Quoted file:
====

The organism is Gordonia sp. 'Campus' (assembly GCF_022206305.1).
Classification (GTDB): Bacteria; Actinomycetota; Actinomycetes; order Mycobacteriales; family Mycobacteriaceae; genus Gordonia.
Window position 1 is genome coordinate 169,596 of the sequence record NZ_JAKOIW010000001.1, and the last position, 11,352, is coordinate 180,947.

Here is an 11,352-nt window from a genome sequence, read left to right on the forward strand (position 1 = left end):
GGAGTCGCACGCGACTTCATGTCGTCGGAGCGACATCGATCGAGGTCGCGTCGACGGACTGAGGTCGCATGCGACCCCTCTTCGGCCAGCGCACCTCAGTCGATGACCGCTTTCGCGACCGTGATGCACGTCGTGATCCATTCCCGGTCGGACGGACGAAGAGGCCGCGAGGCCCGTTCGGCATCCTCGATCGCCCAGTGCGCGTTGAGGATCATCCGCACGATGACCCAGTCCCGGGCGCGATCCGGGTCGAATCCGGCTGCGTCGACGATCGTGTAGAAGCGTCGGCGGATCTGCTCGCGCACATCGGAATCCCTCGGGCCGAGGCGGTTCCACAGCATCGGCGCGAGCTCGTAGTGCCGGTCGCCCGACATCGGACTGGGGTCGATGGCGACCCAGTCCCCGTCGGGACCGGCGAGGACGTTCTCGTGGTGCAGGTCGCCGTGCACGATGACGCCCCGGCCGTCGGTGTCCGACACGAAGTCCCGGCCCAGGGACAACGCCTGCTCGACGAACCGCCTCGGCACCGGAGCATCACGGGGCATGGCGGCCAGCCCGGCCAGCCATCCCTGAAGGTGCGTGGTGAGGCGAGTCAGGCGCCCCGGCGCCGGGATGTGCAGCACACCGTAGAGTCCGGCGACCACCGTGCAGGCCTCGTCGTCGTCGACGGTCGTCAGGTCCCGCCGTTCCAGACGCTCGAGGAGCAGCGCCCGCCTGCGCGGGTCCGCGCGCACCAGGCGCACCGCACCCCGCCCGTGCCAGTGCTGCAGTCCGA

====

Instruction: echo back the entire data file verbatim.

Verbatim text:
The organism is Gordonia sp. 'Campus' (assembly GCF_022206305.1).
Classification (GTDB): Bacteria; Actinomycetota; Actinomycetes; order Mycobacteriales; family Mycobacteriaceae; genus Gordonia.
Window position 1 is genome coordinate 169,596 of the sequence record NZ_JAKOIW010000001.1, and the last position, 11,352, is coordinate 180,947.

Here is an 11,352-nt window from a genome sequence, read left to right on the forward strand (position 1 = left end):
GGAGTCGCACGCGACTTCATGTCGTCGGAGCGACATCGATCGAGGTCGCGTCGACGGACTGAGGTCGCATGCGACCCCTCTTCGGCCAGCGCACCTCAGTCGATGACCGCTTTCGCGACCGTGATGCACGTCGTGATCCATTCCCGGTCGGACGGACGAAGAGGCCGCGAGGCCCGTTCGGCATCCTCGATCGCCCAGTGCGCGTTGAGGATCATCCGCACGATGACCCAGTCCCGGGCGCGATCCGGGTCGAATCCGGCTGCGTCGACGATCGTGTAGAAGCGTCGGCGGATCTGCTCGCGCACATCGGAATCCCTCGGGCCGAGGCGGTTCCACAGCATCGGCGCGAGCTCGTAGTGCCGGTCGCCCGACATCGGACTGGGGTCGATGGCGACCCAGTCCCCGTCGGGACCGGCGAGGACGTTCTCGTGGTGCAGGTCGCCGTGCACGATGACGCCCCGGCCGTCGGTGTCCGACACGAAGTCCCGGCCCAGGGACAACGCCTGCTCGACGAACCGCCTCGGCACCGGAGCATCACGGGGCATGGCGGCCAGCCCGGCCAGCCATCCCTGAAGGTGCGTGGTGAGGCGAGTCAGGCGCCCCGGCGCCGGGATGTGCAGCACACCGTAGAGTCCGGCGACCACCGTGCAGGCCTCGTCGTCGTCGACGGTCGTCAGGTCCCGCCGTTCCAGACGCTCGAGGAGCAGCGCCCGCCTGCGCGGGTCCGCGCGCACCAGGCGCACCGCACCCCGCCCGTGCCAGTGCTGCAGTCCGA